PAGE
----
Here’s what to do if you need a reference letter from an employer that dislikes you

Whether or not you’re the reason it didn’t work between you and your last job, you’re gonna need a reference letter to help you land the next one. In an ideal situation, a letter of recommendation from a previous employer is the perfect way to advertise your assets via a third party source.

Your resume gets you in the door, and a good reference letter can often seal the deal. Because professional vouches are so important here’s a roundup of tips on how to acquire a reference letter from a scorned employer from some experts and a noted incompetent.

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Get em’ before you need em’

Before we attempt to assist those that have already turned in their key cards, it might be good to share some sage advice to those that are both actively employed and ambivalent.

After you’ve worked at a place long enough to prove your worth, it doesn’t hurt to request a letter of recommendation before you’ve set your eye on a new gig for safety. This is prudent for several reasons. The first and most relevant: this gives you a safety net in case of unexpected termination. It also gives you the freedom to accept potentially better opportunities completely on your own terms, without worrying about the effect of jumping ship. Moreover, who needs the headache of chasing down reference letters when you’re in between jobs-no need you have one (maybe a couple even) locked and loaded.

Strike while they’re still feeling guilty

Even Vader got a guilt headache after dismissing Admiral Ozzel, so chances are your last boss will too; make sure you capitalize on it.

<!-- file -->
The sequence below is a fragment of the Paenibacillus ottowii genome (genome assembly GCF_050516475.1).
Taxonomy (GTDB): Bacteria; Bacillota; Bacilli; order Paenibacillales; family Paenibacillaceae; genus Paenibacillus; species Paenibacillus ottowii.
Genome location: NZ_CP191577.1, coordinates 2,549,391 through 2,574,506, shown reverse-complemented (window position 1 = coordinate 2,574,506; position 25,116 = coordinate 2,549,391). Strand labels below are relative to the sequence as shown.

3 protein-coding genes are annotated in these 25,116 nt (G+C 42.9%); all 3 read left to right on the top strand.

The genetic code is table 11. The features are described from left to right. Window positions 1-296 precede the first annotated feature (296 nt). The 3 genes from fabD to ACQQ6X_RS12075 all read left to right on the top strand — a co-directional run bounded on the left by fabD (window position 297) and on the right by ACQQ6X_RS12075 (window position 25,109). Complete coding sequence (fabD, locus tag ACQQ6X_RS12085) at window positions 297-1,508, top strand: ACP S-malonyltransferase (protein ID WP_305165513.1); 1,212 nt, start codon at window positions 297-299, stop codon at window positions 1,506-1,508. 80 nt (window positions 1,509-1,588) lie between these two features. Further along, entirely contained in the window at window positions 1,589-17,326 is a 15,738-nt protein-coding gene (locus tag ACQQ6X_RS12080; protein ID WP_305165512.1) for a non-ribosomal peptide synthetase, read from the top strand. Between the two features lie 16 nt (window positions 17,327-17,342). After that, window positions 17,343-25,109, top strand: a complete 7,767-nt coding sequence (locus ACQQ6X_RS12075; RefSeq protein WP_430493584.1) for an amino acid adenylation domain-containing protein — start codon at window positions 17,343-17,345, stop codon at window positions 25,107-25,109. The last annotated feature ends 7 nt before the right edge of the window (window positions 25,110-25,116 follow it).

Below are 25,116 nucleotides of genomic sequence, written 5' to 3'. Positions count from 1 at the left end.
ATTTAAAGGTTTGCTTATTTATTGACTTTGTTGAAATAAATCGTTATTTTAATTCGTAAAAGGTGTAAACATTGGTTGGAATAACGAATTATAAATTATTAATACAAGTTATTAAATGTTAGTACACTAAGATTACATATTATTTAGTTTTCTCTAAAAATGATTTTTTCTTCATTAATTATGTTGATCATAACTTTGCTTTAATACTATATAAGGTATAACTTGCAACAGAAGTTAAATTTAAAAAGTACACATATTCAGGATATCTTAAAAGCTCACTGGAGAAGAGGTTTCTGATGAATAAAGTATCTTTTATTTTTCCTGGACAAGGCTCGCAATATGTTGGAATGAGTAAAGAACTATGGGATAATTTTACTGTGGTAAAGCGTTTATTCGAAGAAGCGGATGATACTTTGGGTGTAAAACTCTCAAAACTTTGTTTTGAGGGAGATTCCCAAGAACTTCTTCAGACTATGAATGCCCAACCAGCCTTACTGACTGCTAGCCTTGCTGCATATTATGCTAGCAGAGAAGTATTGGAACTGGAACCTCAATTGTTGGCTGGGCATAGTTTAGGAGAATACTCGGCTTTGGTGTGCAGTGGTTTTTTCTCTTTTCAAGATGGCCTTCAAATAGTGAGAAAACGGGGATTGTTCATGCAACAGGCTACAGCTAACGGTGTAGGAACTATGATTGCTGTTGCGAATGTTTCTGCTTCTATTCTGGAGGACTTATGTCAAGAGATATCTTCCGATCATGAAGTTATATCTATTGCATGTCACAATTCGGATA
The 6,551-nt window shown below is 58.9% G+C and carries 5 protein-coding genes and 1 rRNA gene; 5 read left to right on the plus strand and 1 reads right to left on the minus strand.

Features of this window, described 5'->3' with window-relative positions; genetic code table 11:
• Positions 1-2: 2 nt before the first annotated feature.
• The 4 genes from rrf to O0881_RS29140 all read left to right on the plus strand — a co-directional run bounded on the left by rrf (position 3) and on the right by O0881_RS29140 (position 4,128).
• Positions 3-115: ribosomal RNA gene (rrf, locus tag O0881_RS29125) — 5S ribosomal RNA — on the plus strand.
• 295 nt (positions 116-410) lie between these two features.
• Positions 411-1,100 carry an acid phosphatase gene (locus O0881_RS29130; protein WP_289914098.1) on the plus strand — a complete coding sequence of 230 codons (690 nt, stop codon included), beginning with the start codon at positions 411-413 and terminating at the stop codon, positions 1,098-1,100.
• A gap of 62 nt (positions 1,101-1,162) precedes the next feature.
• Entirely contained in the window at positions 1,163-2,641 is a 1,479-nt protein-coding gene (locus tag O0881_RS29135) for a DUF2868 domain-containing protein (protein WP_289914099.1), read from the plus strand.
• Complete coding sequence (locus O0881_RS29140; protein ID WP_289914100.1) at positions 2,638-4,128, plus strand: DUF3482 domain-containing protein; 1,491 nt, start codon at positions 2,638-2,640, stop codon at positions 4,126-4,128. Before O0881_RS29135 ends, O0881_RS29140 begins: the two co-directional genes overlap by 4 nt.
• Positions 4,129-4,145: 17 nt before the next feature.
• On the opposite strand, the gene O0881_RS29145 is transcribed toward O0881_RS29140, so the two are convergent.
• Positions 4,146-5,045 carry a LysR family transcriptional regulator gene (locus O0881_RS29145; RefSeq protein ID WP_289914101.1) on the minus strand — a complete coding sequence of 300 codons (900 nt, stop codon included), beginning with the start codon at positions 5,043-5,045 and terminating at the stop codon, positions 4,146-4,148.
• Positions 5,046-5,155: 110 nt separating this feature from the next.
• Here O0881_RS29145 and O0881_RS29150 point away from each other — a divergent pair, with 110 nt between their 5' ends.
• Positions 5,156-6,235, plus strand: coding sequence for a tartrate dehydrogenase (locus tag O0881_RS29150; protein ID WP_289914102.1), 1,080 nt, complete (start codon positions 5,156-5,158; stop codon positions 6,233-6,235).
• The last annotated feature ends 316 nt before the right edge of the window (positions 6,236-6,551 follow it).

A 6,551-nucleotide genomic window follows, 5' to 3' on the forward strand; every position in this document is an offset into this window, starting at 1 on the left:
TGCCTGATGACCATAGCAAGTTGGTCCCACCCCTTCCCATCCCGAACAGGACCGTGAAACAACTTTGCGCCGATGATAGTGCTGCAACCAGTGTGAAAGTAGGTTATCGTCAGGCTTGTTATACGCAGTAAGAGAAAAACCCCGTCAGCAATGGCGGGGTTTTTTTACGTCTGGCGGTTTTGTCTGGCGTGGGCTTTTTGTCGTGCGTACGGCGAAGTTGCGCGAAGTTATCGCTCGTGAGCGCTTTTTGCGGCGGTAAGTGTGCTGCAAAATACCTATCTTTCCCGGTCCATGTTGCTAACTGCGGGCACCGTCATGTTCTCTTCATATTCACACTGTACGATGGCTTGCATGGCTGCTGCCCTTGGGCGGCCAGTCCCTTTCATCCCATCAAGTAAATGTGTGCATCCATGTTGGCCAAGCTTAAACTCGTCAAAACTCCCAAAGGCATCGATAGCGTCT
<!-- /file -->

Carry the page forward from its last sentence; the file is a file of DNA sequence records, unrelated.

Author Beth Winston of writes, “The person firing you probably is experiencing some guilt or emotional reaction to the turmoil that you are about to face. Remain polite and professional when you get the news of your firing, but ask immediately for a recommendation as a way to ease your transition into the job search. Some employers are concerned enough about the possibility of legal action that they’ll do what they can to help.”

Along as you yourself are not in fear of the possibility of malicious comments, or accusations of illegal activity, you should certainly request referral information,  as soon as possible, even if it’s crystal clear that your former employer hates you with a passion. It takes maybe five minutes to write up a perfunctory, whatta guy employee reference letter.

When they go low, you go high..or lower depending

If playing to your firee’s humanity doesn’t work, remember that you can always go higher or lower even. Unless you were an absolute incompetent menace, there will always be someone at your company that will have a good word to say about you. Of course, in a perfect scenario this said person is either in a position that is higher above, or in a potion comparable to the person that gave you the boot, but if not, take what you can get.

Ashley Putnam of Idealist Careers adds, “In any company you interact with multiple levels of people: clients, co-workers, colleagues from another department.  List someone who can speak to your virtues and strengths.  You choose your references, and we anticipate you will choose someone who will speak about your strong points.”

If nothing can be done, address concerns immediately

In the instance where you can’t secure a positive word from your employer, or anyone that would hold weight at your former firm, your only method of recourse is to defuse whatever spawned the rift as early as possible while being speaking to your next recruiter.  Ralph Heibutzki of Career Trend, suggests the following: “Admit the problems, but stress that they’re not relevant anymore, and refrain from going into detail. Don’t try to explain, or make excuses, which only digs the hole deeper.”

Repudiate any and all false claims, deflate any scornful attempts of career stultification, and ensure you admirably represent the professional intimated in your resume.

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